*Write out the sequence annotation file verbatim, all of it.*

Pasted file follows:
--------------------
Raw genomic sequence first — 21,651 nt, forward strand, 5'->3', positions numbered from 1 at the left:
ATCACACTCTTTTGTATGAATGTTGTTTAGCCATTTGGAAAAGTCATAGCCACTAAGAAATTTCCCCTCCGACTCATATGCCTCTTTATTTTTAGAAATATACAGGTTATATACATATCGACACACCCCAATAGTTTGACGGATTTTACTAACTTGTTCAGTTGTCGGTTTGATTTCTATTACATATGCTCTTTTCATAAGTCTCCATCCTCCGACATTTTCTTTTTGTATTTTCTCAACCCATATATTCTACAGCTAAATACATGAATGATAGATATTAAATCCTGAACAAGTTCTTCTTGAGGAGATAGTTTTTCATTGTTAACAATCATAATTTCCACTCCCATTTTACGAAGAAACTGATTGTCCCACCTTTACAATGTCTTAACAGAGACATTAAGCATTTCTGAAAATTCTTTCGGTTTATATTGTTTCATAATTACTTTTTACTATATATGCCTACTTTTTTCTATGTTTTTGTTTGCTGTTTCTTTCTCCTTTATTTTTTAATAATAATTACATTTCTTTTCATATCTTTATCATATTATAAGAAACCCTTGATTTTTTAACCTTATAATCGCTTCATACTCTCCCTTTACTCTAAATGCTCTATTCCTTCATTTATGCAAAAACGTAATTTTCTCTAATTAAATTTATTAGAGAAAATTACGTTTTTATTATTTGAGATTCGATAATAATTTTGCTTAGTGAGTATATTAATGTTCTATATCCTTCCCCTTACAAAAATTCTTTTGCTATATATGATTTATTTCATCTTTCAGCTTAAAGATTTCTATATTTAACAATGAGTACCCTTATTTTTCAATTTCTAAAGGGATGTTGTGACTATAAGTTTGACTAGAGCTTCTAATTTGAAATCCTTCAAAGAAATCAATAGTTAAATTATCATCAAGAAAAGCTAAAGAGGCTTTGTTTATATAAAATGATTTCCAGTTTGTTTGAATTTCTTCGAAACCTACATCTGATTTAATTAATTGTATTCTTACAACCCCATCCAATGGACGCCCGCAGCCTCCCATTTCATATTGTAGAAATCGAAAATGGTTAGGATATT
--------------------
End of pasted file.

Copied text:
Raw genomic sequence first — 21,651 nt, forward strand, 5'->3', positions numbered from 1 at the left:
ATCACACTCTTTTGTATGAATGTTGTTTAGCCATTTGGAAAAGTCATAGCCACTAAGAAATTTCCCCTCCGACTCATATGCCTCTTTATTTTTAGAAATATACAGGTTATATACATATCGACACACCCCAATAGTTTGACGGATTTTACTAACTTGTTCAGTTGTCGGTTTGATTTCTATTACATATGCTCTTTTCATAAGTCTCCATCCTCCGACATTTTCTTTTTGTATTTTCTCAACCCATATATTCTACAGCTAAATACATGAATGATAGATATTAAATCCTGAACAAGTTCTTCTTGAGGAGATAGTTTTTCATTGTTAACAATCATAATTTCCACTCCCATTTTACGAAGAAACTGATTGTCCCACCTTTACAATGTCTTAACAGAGACATTAAGCATTTCTGAAAATTCTTTCGGTTTATATTGTTTCATAATTACTTTTTACTATATATGCCTACTTTTTTCTATGTTTTTGTTTGCTGTTTCTTTCTCCTTTATTTTTTAATAATAATTACATTTCTTTTCATATCTTTATCATATTATAAGAAACCCTTGATTTTTTAACCTTATAATCGCTTCATACTCTCCCTTTACTCTAAATGCTCTATTCCTTCATTTATGCAAAAACGTAATTTTCTCTAATTAAATTTATTAGAGAAAATTACGTTTTTATTATTTGAGATTCGATAATAATTTTGCTTAGTGAGTATATTAATGTTCTATATCCTTCCCCTTACAAAAATTCTTTTGCTATATATGATTTATTTCATCTTTCAGCTTAAAGATTTCTATATTTAACAATGAGTACCCTTATTTTTCAATTTCTAAAGGGATGTTGTGACTATAAGTTTGACTAGAGCTTCTAATTTGAAATCCTTCAAAGAAATCAATAGTTAAATTATCATCAAGAAAAGCTAAAGAGGCTTTGTTTATATAAAATGATTTCCAGTTTGTTTGAATTTCTTCGAAACCTACATCTGATTTAATTAATTGTATTCTTACAACCCCATCCAATGGACGCCCGCAGCCTCCCATTTCATATTGTAGAAATCGAAAATGGTTAGGATATT